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Whenever I open a new book of poems, I am torn by twin currents of hope and dread; hope that there may be something fresh, meaningful, transcendental inside, and dread that it will be more pretentious nouveau pointlessness. Is that too strong a characterization? Not if poetry is the cornerstone of your (with a nod to Forrest Gander) faithful existence.
As C.K. Williams said in “Whacked,” good poems should whack you and “bad poems can hurt you…you know you are, wasting time, if you’re not being whacked.” So it was with deep pleasure that I slowly read through Troy Jollimore’s new book, Syllabus of Errors (112 pages; Princeton University Press). I was thoroughly whacked by these poems, and as Jollimore studied with Williams in the hazy past, I think he’d be proud. From the first lyric, “On Birdsong,” one is captivated by Jollimore’s unapologetic embrace of complex thought, of humor, doubt and praise. Often, the poems move from logic through the fantastic to the affirmative. The poem “On the Origin of Things” starts:
Everyone knows that the moon started out
as a renegade fragment of the sun, a solar
flare that fled that hellish furnace
and congealed into a flat frozen pond suspended
between the planets. But did you know
that anger began as music, played
too often and too loudly by drunken musicians
at weddings and garden parties? Or that turtles
evolved from knuckles, ice from tears, and darkness
After a few more elegant twirls, the poem becomes a love song:
…and that my longing
for you has never taken me far
from that original desire, to inscribe
a comet’s orbit around the walls
of our city, to gently stroke the surface of the stars.
Many poetic and philosophic references infuse these poems. Jollimore’s first book, Tom Thomson in Purgatory, which won the 2006 National Book Critics Circle Award, was at least in part an homage to John Berryman. The series of forty-two linked sonnets shows us a sad, slightly comic everyman, an update to Berryman’s Henry. In his second book, At Lake Scugog (an unfortunate title for an excellent book), Jollimore’s Tom romped though part of the book, but Jollimore also played with other forms—pantuom, terza rima, and rhyme, in general.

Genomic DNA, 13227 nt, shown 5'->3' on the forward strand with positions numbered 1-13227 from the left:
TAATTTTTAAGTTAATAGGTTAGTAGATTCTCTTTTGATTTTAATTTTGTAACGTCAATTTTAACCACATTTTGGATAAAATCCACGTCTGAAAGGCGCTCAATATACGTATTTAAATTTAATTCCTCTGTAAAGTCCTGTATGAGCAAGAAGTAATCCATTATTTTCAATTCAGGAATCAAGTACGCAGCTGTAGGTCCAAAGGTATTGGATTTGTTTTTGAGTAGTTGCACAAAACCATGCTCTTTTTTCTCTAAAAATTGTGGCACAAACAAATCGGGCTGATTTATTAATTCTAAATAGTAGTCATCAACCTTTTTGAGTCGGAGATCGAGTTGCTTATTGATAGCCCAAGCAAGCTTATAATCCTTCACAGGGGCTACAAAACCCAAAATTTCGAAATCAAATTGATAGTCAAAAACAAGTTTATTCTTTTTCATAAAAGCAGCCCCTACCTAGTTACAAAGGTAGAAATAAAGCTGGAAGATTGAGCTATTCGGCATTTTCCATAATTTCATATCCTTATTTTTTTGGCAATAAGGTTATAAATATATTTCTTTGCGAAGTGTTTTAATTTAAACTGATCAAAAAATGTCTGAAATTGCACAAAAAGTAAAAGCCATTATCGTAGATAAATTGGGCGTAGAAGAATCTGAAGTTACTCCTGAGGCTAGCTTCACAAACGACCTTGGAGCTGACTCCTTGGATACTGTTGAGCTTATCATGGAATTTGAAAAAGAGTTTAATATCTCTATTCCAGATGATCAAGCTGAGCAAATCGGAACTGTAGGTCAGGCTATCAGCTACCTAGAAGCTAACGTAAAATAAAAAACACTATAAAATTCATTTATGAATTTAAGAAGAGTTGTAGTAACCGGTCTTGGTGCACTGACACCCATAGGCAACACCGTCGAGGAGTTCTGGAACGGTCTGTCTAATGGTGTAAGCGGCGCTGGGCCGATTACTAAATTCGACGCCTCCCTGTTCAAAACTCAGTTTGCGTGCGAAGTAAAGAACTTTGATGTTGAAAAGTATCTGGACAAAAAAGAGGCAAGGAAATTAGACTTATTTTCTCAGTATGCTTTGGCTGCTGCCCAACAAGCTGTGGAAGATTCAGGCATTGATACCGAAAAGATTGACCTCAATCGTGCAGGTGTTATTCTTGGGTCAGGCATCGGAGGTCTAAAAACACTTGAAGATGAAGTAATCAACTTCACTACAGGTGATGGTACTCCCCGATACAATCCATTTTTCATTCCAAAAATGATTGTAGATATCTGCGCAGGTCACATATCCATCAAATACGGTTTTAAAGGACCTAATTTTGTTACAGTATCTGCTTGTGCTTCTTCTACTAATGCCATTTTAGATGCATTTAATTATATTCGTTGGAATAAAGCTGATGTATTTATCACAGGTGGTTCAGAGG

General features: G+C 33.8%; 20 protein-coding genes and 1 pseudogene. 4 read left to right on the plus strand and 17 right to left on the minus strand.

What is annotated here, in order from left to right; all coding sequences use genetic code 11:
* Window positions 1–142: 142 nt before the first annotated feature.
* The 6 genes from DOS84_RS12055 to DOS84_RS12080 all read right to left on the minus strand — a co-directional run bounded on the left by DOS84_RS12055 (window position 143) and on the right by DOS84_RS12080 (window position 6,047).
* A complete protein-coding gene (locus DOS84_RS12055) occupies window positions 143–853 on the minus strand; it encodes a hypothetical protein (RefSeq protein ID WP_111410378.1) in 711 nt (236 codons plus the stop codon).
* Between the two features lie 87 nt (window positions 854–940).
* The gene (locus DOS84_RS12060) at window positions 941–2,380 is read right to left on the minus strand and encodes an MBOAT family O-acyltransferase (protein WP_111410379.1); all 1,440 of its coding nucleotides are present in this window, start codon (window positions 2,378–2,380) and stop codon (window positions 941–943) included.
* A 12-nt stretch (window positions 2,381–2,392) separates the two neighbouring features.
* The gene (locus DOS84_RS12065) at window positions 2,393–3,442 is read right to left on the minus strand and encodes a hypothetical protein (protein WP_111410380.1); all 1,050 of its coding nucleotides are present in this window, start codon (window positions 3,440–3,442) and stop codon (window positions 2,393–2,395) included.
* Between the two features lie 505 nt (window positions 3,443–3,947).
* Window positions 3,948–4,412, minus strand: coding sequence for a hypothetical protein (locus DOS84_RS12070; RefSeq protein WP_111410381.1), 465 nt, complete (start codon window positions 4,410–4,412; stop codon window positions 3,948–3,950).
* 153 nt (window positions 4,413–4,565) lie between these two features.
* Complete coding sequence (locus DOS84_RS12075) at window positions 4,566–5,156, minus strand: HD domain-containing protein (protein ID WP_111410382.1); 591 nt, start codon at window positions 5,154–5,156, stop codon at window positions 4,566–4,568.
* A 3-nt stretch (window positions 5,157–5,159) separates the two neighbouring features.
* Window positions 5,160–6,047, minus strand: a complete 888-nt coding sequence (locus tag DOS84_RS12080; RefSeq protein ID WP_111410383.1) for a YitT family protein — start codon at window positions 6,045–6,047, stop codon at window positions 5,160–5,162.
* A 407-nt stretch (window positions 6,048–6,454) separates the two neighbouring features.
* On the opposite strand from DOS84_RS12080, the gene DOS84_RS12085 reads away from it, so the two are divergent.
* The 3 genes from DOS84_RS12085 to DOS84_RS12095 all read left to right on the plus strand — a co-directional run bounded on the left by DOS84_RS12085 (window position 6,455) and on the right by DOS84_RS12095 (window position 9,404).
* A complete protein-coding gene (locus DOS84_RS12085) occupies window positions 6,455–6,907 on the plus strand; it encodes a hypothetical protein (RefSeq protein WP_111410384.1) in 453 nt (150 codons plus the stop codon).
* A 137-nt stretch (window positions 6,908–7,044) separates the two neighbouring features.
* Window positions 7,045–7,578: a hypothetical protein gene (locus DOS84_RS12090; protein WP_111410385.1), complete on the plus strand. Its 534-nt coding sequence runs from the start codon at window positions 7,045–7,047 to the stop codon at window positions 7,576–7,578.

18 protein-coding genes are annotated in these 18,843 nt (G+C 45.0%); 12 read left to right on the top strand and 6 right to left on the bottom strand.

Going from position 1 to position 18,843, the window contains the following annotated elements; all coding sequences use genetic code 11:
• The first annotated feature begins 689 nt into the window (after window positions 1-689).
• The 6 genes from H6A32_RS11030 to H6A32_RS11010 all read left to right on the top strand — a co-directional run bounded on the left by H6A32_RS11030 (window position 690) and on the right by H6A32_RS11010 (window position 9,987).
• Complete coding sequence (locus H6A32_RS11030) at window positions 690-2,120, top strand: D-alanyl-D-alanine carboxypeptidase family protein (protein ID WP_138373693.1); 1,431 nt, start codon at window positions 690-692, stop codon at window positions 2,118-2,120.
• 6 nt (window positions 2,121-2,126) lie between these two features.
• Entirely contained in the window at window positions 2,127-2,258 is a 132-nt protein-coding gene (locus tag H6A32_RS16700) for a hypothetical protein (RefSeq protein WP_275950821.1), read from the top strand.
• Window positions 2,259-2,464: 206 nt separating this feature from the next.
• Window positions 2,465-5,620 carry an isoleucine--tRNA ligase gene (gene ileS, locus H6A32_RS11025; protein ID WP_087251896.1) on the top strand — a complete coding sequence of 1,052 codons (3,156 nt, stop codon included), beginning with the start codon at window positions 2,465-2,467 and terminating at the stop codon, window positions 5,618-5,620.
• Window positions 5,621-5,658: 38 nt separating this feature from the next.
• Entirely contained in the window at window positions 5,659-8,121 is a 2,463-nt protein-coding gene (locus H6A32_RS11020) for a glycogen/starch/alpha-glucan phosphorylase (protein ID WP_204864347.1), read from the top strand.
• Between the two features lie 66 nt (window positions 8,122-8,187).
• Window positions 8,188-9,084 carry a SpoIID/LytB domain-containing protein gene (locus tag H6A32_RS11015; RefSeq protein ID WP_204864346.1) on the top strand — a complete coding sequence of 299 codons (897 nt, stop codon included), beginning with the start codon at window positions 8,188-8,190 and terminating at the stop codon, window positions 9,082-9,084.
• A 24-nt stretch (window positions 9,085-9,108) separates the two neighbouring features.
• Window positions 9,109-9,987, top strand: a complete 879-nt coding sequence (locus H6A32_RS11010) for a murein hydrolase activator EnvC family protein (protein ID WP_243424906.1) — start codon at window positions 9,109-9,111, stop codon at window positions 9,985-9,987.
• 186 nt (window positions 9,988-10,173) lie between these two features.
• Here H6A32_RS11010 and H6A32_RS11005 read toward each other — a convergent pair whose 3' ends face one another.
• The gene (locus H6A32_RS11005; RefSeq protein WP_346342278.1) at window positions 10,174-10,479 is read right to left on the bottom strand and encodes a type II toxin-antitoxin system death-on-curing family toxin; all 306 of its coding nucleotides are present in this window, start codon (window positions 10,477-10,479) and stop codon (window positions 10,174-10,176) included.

Diane Williams has remained on the edge of American experimental short fiction for the last twenty years. Known for her compact, oblique stories and her extraordinary use of non sequiturs, Williams has written seven books of stories and was an editor at StoryQuarterly before starting the NOON literary annual. She has been lauded by authors Jonathan Franzen, Sam Lipsyte, and Lydia Davis. And her latest book of remarkably potent short fiction, Fine, Fine, Fine, Fine, Fine (136 pages; McSweeney’s), not only keeps her on the forefront of the form, but also redefines its parameters.
In an interview with HTMLGiant.com, Williams said: “The sentence cannot be overemphasized…neither can a fragment of a sentence or any syllable of a word. The writer either exploits the language for maximum effects or she does not.” For the forty stories in Fine, Fine, Fine, Fine, Fine, this sentiment holds true: Williams renders every single word like a prism of implication, and she stretches the space between sentences as wide as chapter breaks, while the sentences themselves somehow read like stand-alone stories. The density of her writing warrants a closer reading than most fiction because it also reads like superb poetry, just casual and fluid and lilting between verse and improvised speech.
Above all, this collection expresses a viciously recursive self-awareness through its narrators and characters (including Williams herself, who shows up by name in at least four of these stories) who attempt to fulfill the stories they tell themselves.
I met Lucia Berlin in 1977, the year her first small book appeared, but it wasn’t till I published her collection Phantom Pain that we became great friends (Tombouctou Books, Bolinas, 1984).
Lucia was working at Alta Bates Hospital then, in Berkeley, at the switchboard and in the waiting rooms. Hospital work suited her. She was interested in extremities, in gossip, in contrary people with serious complaints, who also felt relieved to be alive. It was hard, low-paying work. She would have preferred to be writing, but she almost never said so. She did produce several new hospital stories (“Emergency Room Notebook”, “My Jockey,” “Private Branch Exchange,” “Temps Perdu,”) during this time. I imagine her composing them at night and on the weekends, and then stealing time at work to edit. We often spoke of stealing time, as though it were a necessary concomitant of creation. All but one of these pieces went into the new book of 15 stories and a play.